Article 30: Each child of a migrant worker shall have the right to education on an equal basis with the nationals of the State of employment. Such children shall not be refused access to public pre-school education due to the “…irregularity of the child’s stay in the State of employment.”

Article 31: State Parties shall respect the cultural identity of migrant workers and members of their families and shall not prevent them from maintaining their cultural links with their State of origin.

Article 40: Migrant workers and their families shall have the right to form associations and trade unions in their State of employment to promote and protect their economic, social, cultural and other interests.

Article 42: States Parties shall establish procedures or institutions – in States of origin and in States of employment – through which they can take account of the employment, needs, aspirations and obligations of migrant workers and members of their families. States of employment shall facilitate – in accordance with their laws – the consultation or participation of migrant workers and members of their families in decisions concerning the life and administration of local communities.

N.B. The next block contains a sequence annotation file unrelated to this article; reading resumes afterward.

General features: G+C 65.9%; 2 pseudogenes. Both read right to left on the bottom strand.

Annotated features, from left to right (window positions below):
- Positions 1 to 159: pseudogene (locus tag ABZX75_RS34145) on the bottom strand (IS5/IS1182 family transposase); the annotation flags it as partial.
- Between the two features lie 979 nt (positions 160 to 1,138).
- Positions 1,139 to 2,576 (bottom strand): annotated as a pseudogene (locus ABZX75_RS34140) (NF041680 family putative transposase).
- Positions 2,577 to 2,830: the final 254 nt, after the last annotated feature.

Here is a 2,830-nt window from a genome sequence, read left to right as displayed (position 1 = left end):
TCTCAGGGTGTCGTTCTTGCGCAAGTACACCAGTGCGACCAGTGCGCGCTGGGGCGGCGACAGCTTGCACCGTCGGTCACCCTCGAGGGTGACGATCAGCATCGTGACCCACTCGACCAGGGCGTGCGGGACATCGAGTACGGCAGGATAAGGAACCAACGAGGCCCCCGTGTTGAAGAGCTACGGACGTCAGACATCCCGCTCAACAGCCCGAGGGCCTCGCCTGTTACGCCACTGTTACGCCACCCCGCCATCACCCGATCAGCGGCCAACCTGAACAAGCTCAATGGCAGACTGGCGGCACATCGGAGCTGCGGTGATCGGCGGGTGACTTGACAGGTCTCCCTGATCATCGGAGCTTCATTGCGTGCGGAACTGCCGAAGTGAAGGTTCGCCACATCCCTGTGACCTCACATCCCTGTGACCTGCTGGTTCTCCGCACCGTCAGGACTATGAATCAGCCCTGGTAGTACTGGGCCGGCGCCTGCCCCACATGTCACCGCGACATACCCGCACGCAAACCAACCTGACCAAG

Article 45: Members of the families of migrant workers in the State of employment shall be treated equally with nationals of the State, for access to educational institutions and services, vocational guidance and training institutions and services, social and health services, and participation in cultural life.

Article 51: Migrant workers who have been granted permission to engage in a ‘remunerated activity’ in their State of employment shall be treated equally with nationals of the State “…in the exercise of that remunerated activity.”

Article 67: States Parties concerned shall co-operate to adopt measures for the orderly return of migrant workers and members of their families to their State of origin when they decide to return.

Focus by Sruti Penumetsa.

AUTHOR

United Nations

COPYRIGHT

United Nations

PUBLICATION DATE

18 Dec, 1990